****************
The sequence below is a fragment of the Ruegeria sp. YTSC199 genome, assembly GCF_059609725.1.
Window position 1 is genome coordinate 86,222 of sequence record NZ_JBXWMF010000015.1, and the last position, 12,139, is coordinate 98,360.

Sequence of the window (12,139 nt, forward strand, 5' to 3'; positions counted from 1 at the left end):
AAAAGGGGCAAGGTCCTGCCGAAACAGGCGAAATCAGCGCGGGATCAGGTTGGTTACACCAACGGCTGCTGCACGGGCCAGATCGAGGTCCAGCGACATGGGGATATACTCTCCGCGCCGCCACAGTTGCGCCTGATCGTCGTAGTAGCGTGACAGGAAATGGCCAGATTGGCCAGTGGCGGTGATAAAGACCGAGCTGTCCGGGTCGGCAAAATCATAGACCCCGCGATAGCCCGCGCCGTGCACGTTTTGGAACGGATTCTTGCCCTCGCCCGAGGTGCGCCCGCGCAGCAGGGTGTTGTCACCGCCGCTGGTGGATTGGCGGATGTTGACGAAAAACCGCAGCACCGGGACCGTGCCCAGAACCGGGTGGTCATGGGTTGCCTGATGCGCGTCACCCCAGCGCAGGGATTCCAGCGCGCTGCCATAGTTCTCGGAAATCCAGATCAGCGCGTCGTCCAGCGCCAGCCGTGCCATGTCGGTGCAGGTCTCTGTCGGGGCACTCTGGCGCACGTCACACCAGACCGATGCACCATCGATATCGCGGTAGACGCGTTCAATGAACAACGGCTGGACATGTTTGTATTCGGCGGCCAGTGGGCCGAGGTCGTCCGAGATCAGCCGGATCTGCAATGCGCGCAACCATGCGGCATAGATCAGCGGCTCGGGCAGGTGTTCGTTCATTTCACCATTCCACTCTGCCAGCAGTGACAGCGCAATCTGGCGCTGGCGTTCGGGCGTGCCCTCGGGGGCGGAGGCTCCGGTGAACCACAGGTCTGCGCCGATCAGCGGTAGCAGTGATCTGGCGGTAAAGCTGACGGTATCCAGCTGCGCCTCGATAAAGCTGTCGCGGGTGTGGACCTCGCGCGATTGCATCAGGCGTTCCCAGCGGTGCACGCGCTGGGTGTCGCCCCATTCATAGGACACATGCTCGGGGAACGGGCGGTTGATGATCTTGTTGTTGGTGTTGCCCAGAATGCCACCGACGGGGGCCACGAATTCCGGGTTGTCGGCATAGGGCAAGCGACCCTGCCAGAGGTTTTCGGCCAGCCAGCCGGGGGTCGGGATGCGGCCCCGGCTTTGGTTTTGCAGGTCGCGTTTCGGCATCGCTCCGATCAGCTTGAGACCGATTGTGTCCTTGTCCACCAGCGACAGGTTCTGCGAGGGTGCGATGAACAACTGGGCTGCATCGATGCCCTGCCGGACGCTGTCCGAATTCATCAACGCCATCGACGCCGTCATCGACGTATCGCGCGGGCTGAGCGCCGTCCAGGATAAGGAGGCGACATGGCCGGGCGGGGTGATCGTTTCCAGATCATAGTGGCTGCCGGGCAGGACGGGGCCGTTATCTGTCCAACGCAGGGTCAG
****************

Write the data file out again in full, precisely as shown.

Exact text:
The sequence below is a fragment of the Ruegeria sp. YTSC199 genome, assembly GCF_059609725.1.
Window position 1 is genome coordinate 86,222 of sequence record NZ_JBXWMF010000015.1, and the last position, 12,139, is coordinate 98,360.

Sequence of the window (12,139 nt, forward strand, 5' to 3'; positions counted from 1 at the left end):
AAAAGGGGCAAGGTCCTGCCGAAACAGGCGAAATCAGCGCGGGATCAGGTTGGTTACACCAACGGCTGCTGCACGGGCCAGATCGAGGTCCAGCGACATGGGGATATACTCTCCGCGCCGCCACAGTTGCGCCTGATCGTCGTAGTAGCGTGACAGGAAATGGCCAGATTGGCCAGTGGCGGTGATAAAGACCGAGCTGTCCGGGTCGGCAAAATCATAGACCCCGCGATAGCCCGCGCCGTGCACGTTTTGGAACGGATTCTTGCCCTCGCCCGAGGTGCGCCCGCGCAGCAGGGTGTTGTCACCGCCGCTGGTGGATTGGCGGATGTTGACGAAAAACCGCAGCACCGGGACCGTGCCCAGAACCGGGTGGTCATGGGTTGCCTGATGCGCGTCACCCCAGCGCAGGGATTCCAGCGCGCTGCCATAGTTCTCGGAAATCCAGATCAGCGCGTCGTCCAGCGCCAGCCGTGCCATGTCGGTGCAGGTCTCTGTCGGGGCACTCTGGCGCACGTCACACCAGACCGATGCACCATCGATATCGCGGTAGACGCGTTCAATGAACAACGGCTGGACATGTTTGTATTCGGCGGCCAGTGGGCCGAGGTCGTCCGAGATCAGCCGGATCTGCAATGCGCGCAACCATGCGGCATAGATCAGCGGCTCGGGCAGGTGTTCGTTCATTTCACCATTCCACTCTGCCAGCAGTGACAGCGCAATCTGGCGCTGGCGTTCGGGCGTGCCCTCGGGGGCGGAGGCTCCGGTGAACCACAGGTCTGCGCCGATCAGCGGTAGCAGTGATCTGGCGGTAAAGCTGACGGTATCCAGCTGCGCCTCGATAAAGCTGTCGCGGGTGTGGACCTCGCGCGATTGCATCAGGCGTTCCCAGCGGTGCACGCGCTGGGTGTCGCCCCATTCATAGGACACATGCTCGGGGAACGGGCGGTTGATGATCTTGTTGTTGGTGTTGCCCAGAATGCCACCGACGGGGGCCACGAATTCCGGGTTGTCGGCATAGGGCAAGCGACCCTGCCAGAGGTTTTCGGCCAGCCAGCCGGGGGTCGGGATGCGGCCCCGGCTTTGGTTTTGCAGGTCGCGTTTCGGCATCGCTCCGATCAGCTTGAGACCGATTGTGTCCTTGTCCACCAGCGACAGGTTCTGCGAGGGTGCGATGAACAACTGGGCTGCATCGATGCCCTGCCGGACGCTGTCCGAATTCATCAACGCCATCGACGCCGTCATCGACGTATCGCGCGGGCTGAGCGCCGTCCAGGATAAGGAGGCGACATGGCCGGGCGGGGTGATCGTTTCCAGATCATAGTGGCTGCCGGGCAGGACGGGGCCGTTATCTGTCCAACGCAGGGTCAG